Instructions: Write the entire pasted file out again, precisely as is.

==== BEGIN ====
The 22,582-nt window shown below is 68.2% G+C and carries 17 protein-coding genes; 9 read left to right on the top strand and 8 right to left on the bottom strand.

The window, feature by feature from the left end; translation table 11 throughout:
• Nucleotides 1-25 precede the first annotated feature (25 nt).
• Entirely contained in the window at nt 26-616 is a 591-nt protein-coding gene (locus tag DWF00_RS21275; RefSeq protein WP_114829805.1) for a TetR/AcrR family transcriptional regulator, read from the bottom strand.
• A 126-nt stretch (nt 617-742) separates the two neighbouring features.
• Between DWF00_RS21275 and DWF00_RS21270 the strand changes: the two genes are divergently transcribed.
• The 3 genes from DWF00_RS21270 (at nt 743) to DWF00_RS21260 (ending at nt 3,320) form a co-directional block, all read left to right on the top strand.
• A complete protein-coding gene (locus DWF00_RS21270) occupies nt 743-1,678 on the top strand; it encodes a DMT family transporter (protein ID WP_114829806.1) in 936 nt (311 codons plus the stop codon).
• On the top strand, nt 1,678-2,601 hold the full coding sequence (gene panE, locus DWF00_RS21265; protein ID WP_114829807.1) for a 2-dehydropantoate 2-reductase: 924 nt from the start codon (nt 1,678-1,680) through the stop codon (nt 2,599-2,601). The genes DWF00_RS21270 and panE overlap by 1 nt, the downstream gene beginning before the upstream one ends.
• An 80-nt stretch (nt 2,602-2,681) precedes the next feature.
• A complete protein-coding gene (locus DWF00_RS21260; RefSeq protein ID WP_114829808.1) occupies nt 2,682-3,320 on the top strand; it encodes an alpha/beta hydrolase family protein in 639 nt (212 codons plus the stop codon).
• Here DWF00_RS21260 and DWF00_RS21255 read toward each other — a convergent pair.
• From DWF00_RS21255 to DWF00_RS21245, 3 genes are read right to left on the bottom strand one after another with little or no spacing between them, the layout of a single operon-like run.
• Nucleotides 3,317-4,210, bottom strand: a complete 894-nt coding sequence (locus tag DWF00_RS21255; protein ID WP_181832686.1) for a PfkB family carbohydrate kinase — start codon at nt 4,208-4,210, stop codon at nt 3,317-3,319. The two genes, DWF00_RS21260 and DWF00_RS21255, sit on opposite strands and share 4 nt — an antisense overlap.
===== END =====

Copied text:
The 22,582-nt window shown below is 68.2% G+C and carries 17 protein-coding genes; 9 read left to right on the top strand and 8 right to left on the bottom strand.

The window, feature by feature from the left end; translation table 11 throughout:
• Nucleotides 1-25 precede the first annotated feature (25 nt).
• Entirely contained in the window at nt 26-616 is a 591-nt protein-coding gene (locus tag DWF00_RS21275; RefSeq protein WP_114829805.1) for a TetR/AcrR family transcriptional regulator, read from the bottom strand.
• A 126-nt stretch (nt 617-742) separates the two neighbouring features.
• Between DWF00_RS21275 and DWF00_RS21270 the strand changes: the two genes are divergently transcribed.
• The 3 genes from DWF00_RS21270 (at nt 743) to DWF00_RS21260 (ending at nt 3,320) form a co-directional block, all read left to right on the top strand.
• A complete protein-coding gene (locus DWF00_RS21270) occupies nt 743-1,678 on the top strand; it encodes a DMT family transporter (protein ID WP_114829806.1) in 936 nt (311 codons plus the stop codon).
• On the top strand, nt 1,678-2,601 hold the full coding sequence (gene panE, locus DWF00_RS21265; protein ID WP_114829807.1) for a 2-dehydropantoate 2-reductase: 924 nt from the start codon (nt 1,678-1,680) through the stop codon (nt 2,599-2,601). The genes DWF00_RS21270 and panE overlap by 1 nt, the downstream gene beginning before the upstream one ends.
• An 80-nt stretch (nt 2,602-2,681) precedes the next feature.
• A complete protein-coding gene (locus DWF00_RS21260; RefSeq protein ID WP_114829808.1) occupies nt 2,682-3,320 on the top strand; it encodes an alpha/beta hydrolase family protein in 639 nt (212 codons plus the stop codon).
• Here DWF00_RS21260 and DWF00_RS21255 read toward each other — a convergent pair.
• From DWF00_RS21255 to DWF00_RS21245, 3 genes are read right to left on the bottom strand one after another with little or no spacing between them, the layout of a single operon-like run.
• Nucleotides 3,317-4,210, bottom strand: a complete 894-nt coding sequence (locus tag DWF00_RS21255; protein ID WP_181832686.1) for a PfkB family carbohydrate kinase — start codon at nt 4,208-4,210, stop codon at nt 3,317-3,319. The two genes, DWF00_RS21260 and DWF00_RS21255, sit on opposite strands and share 4 nt — an antisense overlap.